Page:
In preparing a U.S. plan for breaking the long impasse in Israeli-Palestinian peace talks, Secretary of State John Kerry threatens to clarify positions and issues long shrouded in ambiguity. U.S. negotiators have generally avoided offering prescriptive American positions or U.S. bridging proposals precisely because they tend to reveal significant gaps between Washington’s vision of a two-state solution, and the aspirations of the two parties. By risking it now Kerry is conceding that the window for a negotiated peace is rapidly closing, and both the Israelis and Palestinians remain utterly incapable of making the necessary concessions on their own.
Certainly hardliners on both sides understand that a U.S. framework for peace significantly ratchets up the pressure to compromise. That’s the subtext to Israeli defense minister Moshe Yaalon's comments last month that Kerry is “inexplicably obsessive” and “messianic” in his quest for a peace agreement, and that his plan is “not worth the paper it is printed on.” When Kerry recently stated the obvious, noting that failure to reach a deal will likely increase Israel’s isolation and the risk of more European boycotts of Israeli products, Israel’s minister of strategic affairs Yuval Steinitz called the comments “hurtful,” “unfair,” and “intolerable.” “Israel cannot be expected to negotiate with a gun to its head,” he told Israel Radio.
“With the original nine-month deadline for talks approaching in April, Kerry’s plan is perceived by all sides as a ‘take it or leave it’ prescription from America, and for that reason an outright rejection of it is unlikely because no one wants to suffer the consequences of causing the collapse of the peace talks,” said Ori Nir, a spokesman for Americans for Peace Now, which advocates for a two-state solution to the conflict. “But the Israeli right in particular feels pressured by the framework, and they have mounted an intense ‘Do Not Succumb to Kerry’ campaign.”
For all the fear and pushback, the forthcoming “Kerry Plan” will seem familiar to anyone who studied earlier U.S. proposals such as the “Clinton Parameters,” and George W. Bush-embraced “roadmap for peace.” The framework will reportedly call for an Israeli withdrawal from the West Bank based roughly on pre-1967 lines, with land swaps in order to incorporate major West Bank settlements into Israel proper; call on Palestinians recognize Israel as a Jewish state and forego the right of major refugee returns to Israel, in exchange for Israel agreeing that Arab East Jerusalem serve as the capital of Palestine; and include detailed security arrangements for the strategic Jordan Valley.
Israeli prime minister Benjamin Netanyahu appears deeply conflicted about the framework. He’s at once resentful of the constant prodding of Kerry (whose trips to the region are already in the double digits), yet mindful that the status quo of a democratic and Jewish state that occupies the territory of millions of Arab Palestinians is not sustainable in the long run. Netanyahu also understands that his acceptance of the U.S. framework could shake his rightwing political coalition.
“There’s no doubt that when Kerry points out that failure of the peace talks will have consequences, such as a European boycott of Israel or a third intifada, Netanyahu and the Israeli political establishment view that as pressure from the United States,” said Aaron David Miller, a scholar at the Woodrow Wilson Center and former Middle East adviser to six U.S. presidents. On the other hand, he notes, Netanyahu can claim to have gotten three things from the Kerry framework that no other Israeli Prime Minister has ever received: detailed security arrangements for the Jordan Valley, and U.S. acceptance of the Israeli positions that a peace agreement must recognize the Jewish nature of Israel, and not include the right of return to Israel of Palestinian refugees.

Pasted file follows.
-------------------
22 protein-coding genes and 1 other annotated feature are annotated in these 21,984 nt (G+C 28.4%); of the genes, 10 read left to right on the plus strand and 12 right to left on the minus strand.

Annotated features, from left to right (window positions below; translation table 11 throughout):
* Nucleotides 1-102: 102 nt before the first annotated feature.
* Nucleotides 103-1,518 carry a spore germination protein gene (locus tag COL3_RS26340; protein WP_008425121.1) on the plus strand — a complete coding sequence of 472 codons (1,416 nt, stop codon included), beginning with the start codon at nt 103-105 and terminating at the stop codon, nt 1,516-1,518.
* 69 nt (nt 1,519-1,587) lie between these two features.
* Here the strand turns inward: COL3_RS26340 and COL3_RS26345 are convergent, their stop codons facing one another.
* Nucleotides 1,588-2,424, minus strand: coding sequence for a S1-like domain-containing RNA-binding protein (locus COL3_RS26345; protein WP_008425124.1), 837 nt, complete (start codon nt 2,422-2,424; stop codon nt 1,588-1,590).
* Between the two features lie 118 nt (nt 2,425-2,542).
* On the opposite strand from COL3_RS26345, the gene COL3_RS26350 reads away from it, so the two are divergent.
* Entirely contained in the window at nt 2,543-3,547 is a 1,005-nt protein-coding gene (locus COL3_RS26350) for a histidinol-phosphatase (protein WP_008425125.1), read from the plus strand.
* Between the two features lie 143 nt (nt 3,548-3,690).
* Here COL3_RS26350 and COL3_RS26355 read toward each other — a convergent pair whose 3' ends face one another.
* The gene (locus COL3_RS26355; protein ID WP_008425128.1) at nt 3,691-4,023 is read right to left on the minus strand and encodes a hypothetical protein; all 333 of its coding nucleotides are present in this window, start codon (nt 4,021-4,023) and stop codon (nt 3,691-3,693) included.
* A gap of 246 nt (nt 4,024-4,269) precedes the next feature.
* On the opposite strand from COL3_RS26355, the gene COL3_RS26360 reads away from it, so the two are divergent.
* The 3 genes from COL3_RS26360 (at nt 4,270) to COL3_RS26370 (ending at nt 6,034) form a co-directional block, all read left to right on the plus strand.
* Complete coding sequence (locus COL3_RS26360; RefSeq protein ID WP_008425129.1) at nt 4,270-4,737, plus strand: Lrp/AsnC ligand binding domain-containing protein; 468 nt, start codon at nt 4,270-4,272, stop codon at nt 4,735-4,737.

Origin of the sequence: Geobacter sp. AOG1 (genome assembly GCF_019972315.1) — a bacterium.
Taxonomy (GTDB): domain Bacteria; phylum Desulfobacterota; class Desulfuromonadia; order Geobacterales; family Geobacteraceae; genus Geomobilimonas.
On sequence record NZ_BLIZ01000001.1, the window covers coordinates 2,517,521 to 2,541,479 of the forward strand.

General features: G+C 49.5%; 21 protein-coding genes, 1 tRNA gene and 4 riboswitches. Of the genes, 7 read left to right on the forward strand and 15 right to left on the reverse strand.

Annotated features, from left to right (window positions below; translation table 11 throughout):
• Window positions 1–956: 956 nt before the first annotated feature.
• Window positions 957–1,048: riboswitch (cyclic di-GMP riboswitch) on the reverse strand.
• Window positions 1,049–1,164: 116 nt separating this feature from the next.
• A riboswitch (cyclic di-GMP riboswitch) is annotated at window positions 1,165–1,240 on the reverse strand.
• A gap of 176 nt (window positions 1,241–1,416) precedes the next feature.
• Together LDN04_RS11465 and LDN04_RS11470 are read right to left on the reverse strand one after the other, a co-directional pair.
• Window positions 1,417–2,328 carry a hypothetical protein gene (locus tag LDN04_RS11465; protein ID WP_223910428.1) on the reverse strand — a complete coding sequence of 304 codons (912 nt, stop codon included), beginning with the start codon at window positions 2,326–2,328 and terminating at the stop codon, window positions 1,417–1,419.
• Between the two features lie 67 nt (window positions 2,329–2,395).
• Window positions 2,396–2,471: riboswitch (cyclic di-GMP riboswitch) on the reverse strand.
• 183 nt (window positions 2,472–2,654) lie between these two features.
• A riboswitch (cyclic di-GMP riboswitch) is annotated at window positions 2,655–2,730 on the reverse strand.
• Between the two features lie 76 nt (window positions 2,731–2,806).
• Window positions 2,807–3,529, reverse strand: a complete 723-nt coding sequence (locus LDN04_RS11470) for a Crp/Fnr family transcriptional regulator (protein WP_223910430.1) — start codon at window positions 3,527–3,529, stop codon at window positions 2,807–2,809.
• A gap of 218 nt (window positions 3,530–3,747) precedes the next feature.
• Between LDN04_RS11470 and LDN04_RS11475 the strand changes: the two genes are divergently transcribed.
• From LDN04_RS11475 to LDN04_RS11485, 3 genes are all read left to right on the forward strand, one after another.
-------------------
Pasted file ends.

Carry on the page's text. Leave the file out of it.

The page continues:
“On the issue of Jerusalem serving as the capital of both states, and a deal based loosely on pre-1967 borders, the U.S. position is closer to the Palestinians,” said Miller, author of the book The Much Too Promised Land: America’s Elusive Search for Arab-Israeli Peace. “On those issues it’s unclear to me what formula Netanyahu is prepared to accept, but there will probably be enough wiggle room in the framework to keep talks alive. Kerry will get his piece of paper: it remains to be seen how consequential it ultimately proves.”
There’s a truism often used to explain decades of failed diplomacy to solve the Israeli-Palestinian conflict: the United States cannot want peace more than the two parties. With his high-energy diplomacy and high-risk framework, Kerry is testing the proposition and telling the world that the United States still wants a peace agreement quite a bit. And if the Israelis or Palestinians are willing to risk less for peace, they should be ready to accept the consequences.
James Kitfield has written on foreign policy and national security issues from Washington, D.C. for over two decades as a contributing editor and former senior correspondent for National Journal, publishing hundreds of magazine features and web stories and reporting from dozens of countries in Europe, the Middle East, Asia, Latin America and Africa. His reporting has won numerous awards, including three Gerald R. Ford Awards for Distinguished Reporting on National Defense; five Distinguished Reporting Awards from the Military Reporters and Editors Association and Medill School of Journalism; and a National Press Club Award for Diplomatic Correspondence.